FATF keeps Panama and Bahamas on the grey list and adds Iceland

Pedro Gonçalves
FATF keeps Panama and Bahamas on the grey list and adds Iceland

The global body leading the fight against terror financing  have retained the Bahamas, Pakistan, Panama, and Trinidad and Tobago as jurisdictions with strategic anti-money laundering (AML) deficiencies and added Iceland to the grey list.

Iceland, Mongolia and Zimbabwe were also added to the grey list. At the same time, Ethiopia, Sri Lanka and Tunisia were removed from the list, after having improved their anti-money laundering policies.

FATF is an intergovernmental organization, founded in 1989 to develop policies to combat money laundering. In 2001 its mandate expanded to include terrorism financing.

[Panama must] continue working on the implementation of its action plan to address its strategic deficiencies"

The global body said Panama had taken steps to improve its cooperation in the fight against money laundering, but that it needs to do more to be removed from the grey list. 

"Since June 2019, when Panama assumed the political commitment to work with the FATF ... it has taken the first steps towards improving" cooperation in this area, said the Paris based financial institution . However, it must "continue working on the implementation of its action plan to address its strategic deficiencies," according to a FATF document.

This international institution that fights against money laundering included Panama on its list in 2014. Two years later, the country was removed from the list, after committing to make several changes to its legislation.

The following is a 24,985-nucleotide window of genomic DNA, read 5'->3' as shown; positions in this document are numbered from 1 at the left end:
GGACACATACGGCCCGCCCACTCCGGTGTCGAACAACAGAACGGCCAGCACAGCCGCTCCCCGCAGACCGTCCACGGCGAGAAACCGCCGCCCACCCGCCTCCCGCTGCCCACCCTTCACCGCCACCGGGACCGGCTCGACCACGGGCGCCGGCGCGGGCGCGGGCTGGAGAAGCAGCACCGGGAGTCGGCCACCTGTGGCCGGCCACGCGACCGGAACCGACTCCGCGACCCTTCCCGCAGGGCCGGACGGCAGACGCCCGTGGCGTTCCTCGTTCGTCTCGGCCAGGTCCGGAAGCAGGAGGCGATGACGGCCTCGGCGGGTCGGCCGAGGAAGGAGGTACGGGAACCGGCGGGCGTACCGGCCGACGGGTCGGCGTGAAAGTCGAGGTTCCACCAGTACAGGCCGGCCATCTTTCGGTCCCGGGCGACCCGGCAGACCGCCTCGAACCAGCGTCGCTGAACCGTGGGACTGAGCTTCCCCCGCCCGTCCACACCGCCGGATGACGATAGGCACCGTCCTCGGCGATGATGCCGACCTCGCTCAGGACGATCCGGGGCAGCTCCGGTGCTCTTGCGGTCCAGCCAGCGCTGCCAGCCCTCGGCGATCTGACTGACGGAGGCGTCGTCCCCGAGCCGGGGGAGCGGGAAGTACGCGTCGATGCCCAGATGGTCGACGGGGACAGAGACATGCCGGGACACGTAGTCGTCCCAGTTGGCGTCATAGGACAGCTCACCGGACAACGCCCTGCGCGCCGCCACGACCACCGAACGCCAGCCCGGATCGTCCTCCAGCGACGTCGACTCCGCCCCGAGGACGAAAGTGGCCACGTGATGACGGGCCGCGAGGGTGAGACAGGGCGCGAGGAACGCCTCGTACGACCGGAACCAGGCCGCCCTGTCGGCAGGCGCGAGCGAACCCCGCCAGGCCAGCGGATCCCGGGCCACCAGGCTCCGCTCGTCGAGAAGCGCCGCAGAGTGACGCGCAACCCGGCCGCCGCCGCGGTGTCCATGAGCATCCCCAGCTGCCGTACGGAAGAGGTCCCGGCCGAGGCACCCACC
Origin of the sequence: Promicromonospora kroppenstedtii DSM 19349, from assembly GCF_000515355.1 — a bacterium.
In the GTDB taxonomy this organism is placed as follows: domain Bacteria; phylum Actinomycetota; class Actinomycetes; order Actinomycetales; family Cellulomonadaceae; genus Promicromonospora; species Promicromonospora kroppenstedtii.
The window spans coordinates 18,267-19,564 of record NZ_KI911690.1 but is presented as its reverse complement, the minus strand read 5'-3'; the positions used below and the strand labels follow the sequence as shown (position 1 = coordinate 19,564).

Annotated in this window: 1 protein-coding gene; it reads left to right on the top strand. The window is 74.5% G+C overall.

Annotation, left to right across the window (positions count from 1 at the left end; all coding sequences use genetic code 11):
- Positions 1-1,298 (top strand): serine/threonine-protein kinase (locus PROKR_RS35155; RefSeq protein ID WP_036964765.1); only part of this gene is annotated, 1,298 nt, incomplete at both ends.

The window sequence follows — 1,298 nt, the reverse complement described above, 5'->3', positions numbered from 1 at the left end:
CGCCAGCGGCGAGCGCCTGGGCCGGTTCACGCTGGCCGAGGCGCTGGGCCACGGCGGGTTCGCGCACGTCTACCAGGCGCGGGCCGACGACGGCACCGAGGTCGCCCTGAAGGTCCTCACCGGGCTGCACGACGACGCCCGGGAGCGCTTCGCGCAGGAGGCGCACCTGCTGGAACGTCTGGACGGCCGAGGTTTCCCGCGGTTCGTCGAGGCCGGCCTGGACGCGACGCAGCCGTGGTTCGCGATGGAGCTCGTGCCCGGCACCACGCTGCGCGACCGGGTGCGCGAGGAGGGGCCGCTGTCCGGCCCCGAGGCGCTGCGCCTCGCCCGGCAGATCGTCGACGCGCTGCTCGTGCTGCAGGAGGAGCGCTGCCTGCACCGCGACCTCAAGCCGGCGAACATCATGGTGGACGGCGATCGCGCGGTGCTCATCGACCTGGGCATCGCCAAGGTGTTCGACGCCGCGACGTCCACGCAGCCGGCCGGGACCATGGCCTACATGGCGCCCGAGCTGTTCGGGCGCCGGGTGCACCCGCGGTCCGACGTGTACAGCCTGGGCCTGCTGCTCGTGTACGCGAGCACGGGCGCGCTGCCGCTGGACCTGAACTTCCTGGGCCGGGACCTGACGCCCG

The group reinstated it to the grey list in June 2019 after assessing whether those commitments had been fulfilled and if they were effective in the fight against money laundering.

The Paris-based Financial Action Task Force (FATF) failed Pakistan on 22 out of its 27 parameters, cautioning that blacklisting could follow in February 2020 if Islamabad fails to curb the flow of funds to terrorist groups.

"The FATF again expresses serious concerns with the overall lack of progress by Pakistan to address its TF (terrorist financing) risks, including remaining deficiencies in demonstrating a sufficient understanding of Pakistan's transnational TF risks, and more broadly, Pakistan's failure to complete its action plan in line with the agreed timelines and in light of the TF risks emanating from the jurisdiction," the 36-member grouping said in a statement.

The FATF is currently headed by China's Xiangmin Liu, who warned that "if by February 2020, Pakistan doesn't make significant progress, it will be put on the black list," an ANI report said. China is seen as Pakistan's all-weather friend and has previously bailed Islamabad out when pressure has mounted on it at various international forums.

Foreign minister Shah Mehmood Qureshi said the Pakistan government will achieve all targets sets by FAFT before the deadline. If blacklisted, it would join Iran and North Korea.

Though the move does not amount to international sanctions, countries will be wary of investing in Pakistan knowing that it is not a jurisdiction seen as compliant with FATF rules.


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